Vermont-born Duo to Give Talk: “From Vermont To The Big Screen”

by Ivan Shadis

Lukas Huffman and Mathew Ellison will be part of a talk on local filmmakers to be held as part of the 20th Green Mountain Film Festival. Huffman and Ellison were both raised in Vermont, both now live in New York, and both have become involved in filmmaking by circuitous routes. The Bridge was able to speak to them about how they became involved in film, their roots in Vermont, and their perspectives on film in the state.

Lukas Huffman is a producer and filmmaker, but before that he was a professional snowboarder. Huffman first learned to snowboard on the hills of Vermont and by the time he graduated Montpelier High School was well on his path to snowboarding professionally, which he did for the next 10 years. It was Huffman’s need to promote himself in what was then a counter cultural sport that would eventually lead him to filmmaking.

Huffman’s turn from professional snowboarding to filmmaking began after the pursuit of sponsors and advertisers led he and his friends to start a small film production company and shoot promotional snowboarding videos. Before long they were “trying to force little narratives and themes into” the videos. “It didn’t go over very well,” said Huffman, “snowboard movies with stories don’t sell very well. It’s just not the place for that. But it had inspired in me a real interest in how film can be used for storytelling.” When Huffman aged out of professional snowboarding at 28, he decided to enroll in Columbia University film program. “My time was just up for snowboarding, I’d had a couple of injuries and I was just getting really burnt out on the cycle, it was a lot of traveling and I was just over it, so I threw my boots in and moved to New York.”

The program helped Huffman develop his craft and “just get the business end of it together.” He now runs a production company with his twin brother Jesse Huffman, a Plainfield resident. The company does commercial work including snowboard videos and a recent piece for Hill Farmstead Brewery as well as short fiction films like “When the Ocean Met the Sky” which has played in the Green Mountain Film Festival in previous years and ‘”Aeris” which will play this year.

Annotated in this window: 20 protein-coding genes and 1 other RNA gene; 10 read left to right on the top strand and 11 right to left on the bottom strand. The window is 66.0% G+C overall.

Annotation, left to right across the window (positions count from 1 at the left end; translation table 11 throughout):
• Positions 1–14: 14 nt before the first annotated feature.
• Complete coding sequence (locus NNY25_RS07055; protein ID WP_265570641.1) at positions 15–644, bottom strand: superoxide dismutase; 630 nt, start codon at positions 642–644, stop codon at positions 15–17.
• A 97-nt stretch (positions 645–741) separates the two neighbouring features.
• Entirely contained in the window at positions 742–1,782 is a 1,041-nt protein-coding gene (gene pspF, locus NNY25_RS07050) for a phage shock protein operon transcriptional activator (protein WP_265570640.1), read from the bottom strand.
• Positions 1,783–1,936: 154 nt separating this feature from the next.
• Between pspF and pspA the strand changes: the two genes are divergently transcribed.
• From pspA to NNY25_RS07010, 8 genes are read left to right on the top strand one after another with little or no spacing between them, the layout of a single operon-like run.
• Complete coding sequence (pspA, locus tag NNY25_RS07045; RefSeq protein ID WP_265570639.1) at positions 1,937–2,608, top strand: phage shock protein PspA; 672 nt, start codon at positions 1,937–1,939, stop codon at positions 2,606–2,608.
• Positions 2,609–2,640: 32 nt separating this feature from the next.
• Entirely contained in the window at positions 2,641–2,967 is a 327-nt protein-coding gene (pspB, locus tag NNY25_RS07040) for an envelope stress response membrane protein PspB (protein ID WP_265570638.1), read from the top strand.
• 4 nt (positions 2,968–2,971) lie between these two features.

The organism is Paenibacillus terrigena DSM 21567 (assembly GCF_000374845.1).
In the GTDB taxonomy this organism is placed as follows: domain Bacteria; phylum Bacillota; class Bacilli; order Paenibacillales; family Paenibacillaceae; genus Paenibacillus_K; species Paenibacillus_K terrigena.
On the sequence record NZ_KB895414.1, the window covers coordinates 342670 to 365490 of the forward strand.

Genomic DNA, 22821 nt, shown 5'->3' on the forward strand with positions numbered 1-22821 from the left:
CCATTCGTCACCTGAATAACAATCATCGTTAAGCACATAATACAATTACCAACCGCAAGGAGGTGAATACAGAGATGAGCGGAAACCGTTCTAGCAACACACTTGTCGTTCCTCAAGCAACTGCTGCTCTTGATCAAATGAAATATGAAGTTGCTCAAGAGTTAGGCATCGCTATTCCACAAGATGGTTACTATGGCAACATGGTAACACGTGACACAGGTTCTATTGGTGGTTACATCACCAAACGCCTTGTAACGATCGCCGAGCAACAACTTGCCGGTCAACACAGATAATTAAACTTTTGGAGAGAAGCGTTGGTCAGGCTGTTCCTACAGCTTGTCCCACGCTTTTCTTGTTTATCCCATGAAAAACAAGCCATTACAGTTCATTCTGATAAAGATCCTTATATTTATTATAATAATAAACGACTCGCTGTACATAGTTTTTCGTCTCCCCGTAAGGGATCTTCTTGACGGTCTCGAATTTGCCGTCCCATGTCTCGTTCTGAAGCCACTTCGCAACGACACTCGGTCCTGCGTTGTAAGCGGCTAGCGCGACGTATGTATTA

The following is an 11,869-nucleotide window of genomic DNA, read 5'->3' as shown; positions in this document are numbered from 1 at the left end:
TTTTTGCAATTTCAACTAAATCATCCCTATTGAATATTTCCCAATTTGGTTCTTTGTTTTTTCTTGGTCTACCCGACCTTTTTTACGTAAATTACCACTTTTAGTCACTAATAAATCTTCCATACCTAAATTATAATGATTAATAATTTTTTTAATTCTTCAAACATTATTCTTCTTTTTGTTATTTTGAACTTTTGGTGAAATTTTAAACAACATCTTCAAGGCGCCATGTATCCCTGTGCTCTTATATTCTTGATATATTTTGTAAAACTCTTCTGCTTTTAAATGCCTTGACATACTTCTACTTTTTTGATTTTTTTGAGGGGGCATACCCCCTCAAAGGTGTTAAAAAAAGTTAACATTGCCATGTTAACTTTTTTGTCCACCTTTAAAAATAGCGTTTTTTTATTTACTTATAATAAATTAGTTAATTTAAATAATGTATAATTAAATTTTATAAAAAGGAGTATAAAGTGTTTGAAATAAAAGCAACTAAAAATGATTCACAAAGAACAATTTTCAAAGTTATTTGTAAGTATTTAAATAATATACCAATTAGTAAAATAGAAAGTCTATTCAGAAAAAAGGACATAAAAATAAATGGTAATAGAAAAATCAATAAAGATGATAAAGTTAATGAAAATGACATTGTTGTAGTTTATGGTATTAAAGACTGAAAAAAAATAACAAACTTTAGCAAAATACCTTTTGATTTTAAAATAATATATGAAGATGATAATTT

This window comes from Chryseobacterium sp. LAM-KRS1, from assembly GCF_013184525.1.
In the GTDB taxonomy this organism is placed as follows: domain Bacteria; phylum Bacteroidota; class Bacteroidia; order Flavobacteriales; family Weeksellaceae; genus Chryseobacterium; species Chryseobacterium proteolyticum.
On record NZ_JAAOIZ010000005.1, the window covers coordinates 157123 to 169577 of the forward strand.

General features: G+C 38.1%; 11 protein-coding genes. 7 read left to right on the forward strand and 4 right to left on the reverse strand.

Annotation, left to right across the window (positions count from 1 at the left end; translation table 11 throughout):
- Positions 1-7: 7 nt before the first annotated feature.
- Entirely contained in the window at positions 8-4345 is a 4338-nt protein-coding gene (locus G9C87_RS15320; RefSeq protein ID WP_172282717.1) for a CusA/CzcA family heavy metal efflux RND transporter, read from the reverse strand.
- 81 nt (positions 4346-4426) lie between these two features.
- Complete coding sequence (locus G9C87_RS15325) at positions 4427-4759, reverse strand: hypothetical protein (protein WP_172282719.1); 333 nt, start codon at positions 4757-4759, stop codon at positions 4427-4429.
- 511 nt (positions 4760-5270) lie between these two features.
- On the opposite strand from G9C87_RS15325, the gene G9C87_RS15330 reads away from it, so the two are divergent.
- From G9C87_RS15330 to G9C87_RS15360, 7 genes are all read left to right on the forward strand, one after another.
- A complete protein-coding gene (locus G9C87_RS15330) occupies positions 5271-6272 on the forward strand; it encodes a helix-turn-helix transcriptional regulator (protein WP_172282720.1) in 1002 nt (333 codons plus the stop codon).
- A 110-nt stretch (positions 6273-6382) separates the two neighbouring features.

Huffman’s new film, “Aeris”, will be playing in the Pavilion in Montpelier (6 p.m., Saturday, March 25) as part of this year’s Green Mountain Film Festival. The 16 minute scripted short tells the story of a female snowboard professional on her first day back on the snow after recovering from a bad injury. Huffman draws on his decade as a professional snowboarder to tell the story. “This story is like a synthesis of experiences that I had and those people I knew had,” he said, “the action sports culture is really hero driven and progression driven. Everyone is an ironclad champion and there’s really no room for the vulnerabilities that occur in action sports, and this is what this movie is all about, it’s the side of the sport that no one talks about and I wanted to.”

To make these experiences from his career vivid in the setting of today’s professional snowboarding world Huffman was intentional in casting a female lead. “I identify more with the professional experience of female snowboarders than when I see guys snowboarding right now,” said Huffman who explained that while male snowboarding has gone from counter cultural, during his career in the late 90s and early 2000s, to mainstream, now the most watched Olympic sport, female snowboarding remains a counter culture.  “From my perspective it’s the current experience of the female professional snowboarder that’s most similar to when I was in the game and you just felt like you were up against mainstream culture more.”

Huffman’s film about snowboarding playing in the festival has the satisfying feeling of coming full circle. The film which draws on the compass of Huffman’s work, both as a snowboarder and film maker, will play in the community where he first got his footing as a snowboarder. “Even before I graduated from Montpelier High School I already had some sponsors and had been snowboarding since I was nine. Vermont and snowboarding go hand in hand and so to be able to bring a snowboard story back to Vermont is something I’m really tickled about, and I look forward to sharing that.”

Mathew Ellison’s path to becoming a producer is similar to Huffman’s in its indirectness, but where Huffman came by way of the slopes Ellison came to film making from the summits of high finance — he started as an investment banker on Wall Street.